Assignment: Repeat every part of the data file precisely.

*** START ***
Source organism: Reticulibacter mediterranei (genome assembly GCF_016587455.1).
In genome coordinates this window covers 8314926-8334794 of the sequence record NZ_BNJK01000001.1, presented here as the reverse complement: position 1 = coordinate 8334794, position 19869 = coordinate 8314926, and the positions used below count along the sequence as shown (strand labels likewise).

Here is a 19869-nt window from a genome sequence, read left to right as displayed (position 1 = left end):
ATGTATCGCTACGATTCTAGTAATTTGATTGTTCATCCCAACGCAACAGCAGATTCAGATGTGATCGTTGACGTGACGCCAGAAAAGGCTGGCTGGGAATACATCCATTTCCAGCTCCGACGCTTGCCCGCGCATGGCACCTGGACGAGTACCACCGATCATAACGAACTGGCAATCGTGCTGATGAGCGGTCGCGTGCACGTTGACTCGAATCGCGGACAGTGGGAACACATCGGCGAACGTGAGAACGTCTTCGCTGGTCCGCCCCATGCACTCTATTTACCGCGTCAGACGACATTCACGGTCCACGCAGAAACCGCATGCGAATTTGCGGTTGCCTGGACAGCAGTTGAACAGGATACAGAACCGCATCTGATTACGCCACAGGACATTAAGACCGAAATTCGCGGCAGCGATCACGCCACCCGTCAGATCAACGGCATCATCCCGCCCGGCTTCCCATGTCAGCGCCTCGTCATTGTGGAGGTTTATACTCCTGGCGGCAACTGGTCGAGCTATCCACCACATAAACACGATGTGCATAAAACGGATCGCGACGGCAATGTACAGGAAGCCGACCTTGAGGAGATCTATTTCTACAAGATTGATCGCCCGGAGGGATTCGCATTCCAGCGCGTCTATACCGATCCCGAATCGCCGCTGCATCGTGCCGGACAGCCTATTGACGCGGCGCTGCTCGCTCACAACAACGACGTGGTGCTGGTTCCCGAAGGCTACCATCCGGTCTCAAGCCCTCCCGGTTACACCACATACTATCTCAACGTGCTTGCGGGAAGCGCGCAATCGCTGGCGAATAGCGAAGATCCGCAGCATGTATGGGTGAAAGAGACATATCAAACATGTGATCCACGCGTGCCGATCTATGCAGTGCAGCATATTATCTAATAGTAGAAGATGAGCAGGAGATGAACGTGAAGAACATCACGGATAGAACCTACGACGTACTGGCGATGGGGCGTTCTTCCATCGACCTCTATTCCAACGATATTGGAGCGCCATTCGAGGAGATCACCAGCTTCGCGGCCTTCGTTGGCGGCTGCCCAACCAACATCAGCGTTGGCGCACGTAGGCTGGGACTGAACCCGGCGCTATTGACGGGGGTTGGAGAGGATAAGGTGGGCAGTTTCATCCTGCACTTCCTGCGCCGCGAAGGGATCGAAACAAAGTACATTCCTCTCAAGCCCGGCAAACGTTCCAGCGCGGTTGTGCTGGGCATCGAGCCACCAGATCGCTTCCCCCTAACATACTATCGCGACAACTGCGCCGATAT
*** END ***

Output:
Source organism: Reticulibacter mediterranei (genome assembly GCF_016587455.1).
In genome coordinates this window covers 8314926-8334794 of the sequence record NZ_BNJK01000001.1, presented here as the reverse complement: position 1 = coordinate 8334794, position 19869 = coordinate 8314926, and the positions used below count along the sequence as shown (strand labels likewise).

Here is a 19869-nt window from a genome sequence, read left to right as displayed (position 1 = left end):
ATGTATCGCTACGATTCTAGTAATTTGATTGTTCATCCCAACGCAACAGCAGATTCAGATGTGATCGTTGACGTGACGCCAGAAAAGGCTGGCTGGGAATACATCCATTTCCAGCTCCGACGCTTGCCCGCGCATGGCACCTGGACGAGTACCACCGATCATAACGAACTGGCAATCGTGCTGATGAGCGGTCGCGTGCACGTTGACTCGAATCGCGGACAGTGGGAACACATCGGCGAACGTGAGAACGTCTTCGCTGGTCCGCCCCATGCACTCTATTTACCGCGTCAGACGACATTCACGGTCCACGCAGAAACCGCATGCGAATTTGCGGTTGCCTGGACAGCAGTTGAACAGGATACAGAACCGCATCTGATTACGCCACAGGACATTAAGACCGAAATTCGCGGCAGCGATCACGCCACCCGTCAGATCAACGGCATCATCCCGCCCGGCTTCCCATGTCAGCGCCTCGTCATTGTGGAGGTTTATACTCCTGGCGGCAACTGGTCGAGCTATCCACCACATAAACACGATGTGCATAAAACGGATCGCGACGGCAATGTACAGGAAGCCGACCTTGAGGAGATCTATTTCTACAAGATTGATCGCCCGGAGGGATTCGCATTCCAGCGCGTCTATACCGATCCCGAATCGCCGCTGCATCGTGCCGGACAGCCTATTGACGCGGCGCTGCTCGCTCACAACAACGACGTGGTGCTGGTTCCCGAAGGCTACCATCCGGTCTCAAGCCCTCCCGGTTACACCACATACTATCTCAACGTGCTTGCGGGAAGCGCGCAATCGCTGGCGAATAGCGAAGATCCGCAGCATGTATGGGTGAAAGAGACATATCAAACATGTGATCCACGCGTGCCGATCTATGCAGTGCAGCATATTATCTAATAGTAGAAGATGAGCAGGAGATGAACGTGAAGAACATCACGGATAGAACCTACGACGTACTGGCGATGGGGCGTTCTTCCATCGACCTCTATTCCAACGATATTGGAGCGCCATTCGAGGAGATCACCAGCTTCGCGGCCTTCGTTGGCGGCTGCCCAACCAACATCAGCGTTGGCGCACGTAGGCTGGGACTGAACCCGGCGCTATTGACGGGGGTTGGAGAGGATAAGGTGGGCAGTTTCATCCTGCACTTCCTGCGCCGCGAAGGGATCGAAACAAAGTACATTCCTCTCAAGCCCGGCAAACGTTCCAGCGCGGTTGTGCTGGGCATCGAGCCACCAGATCGCTTCCCCCTAACATACTATCGCGACAACTGCGCCGATAT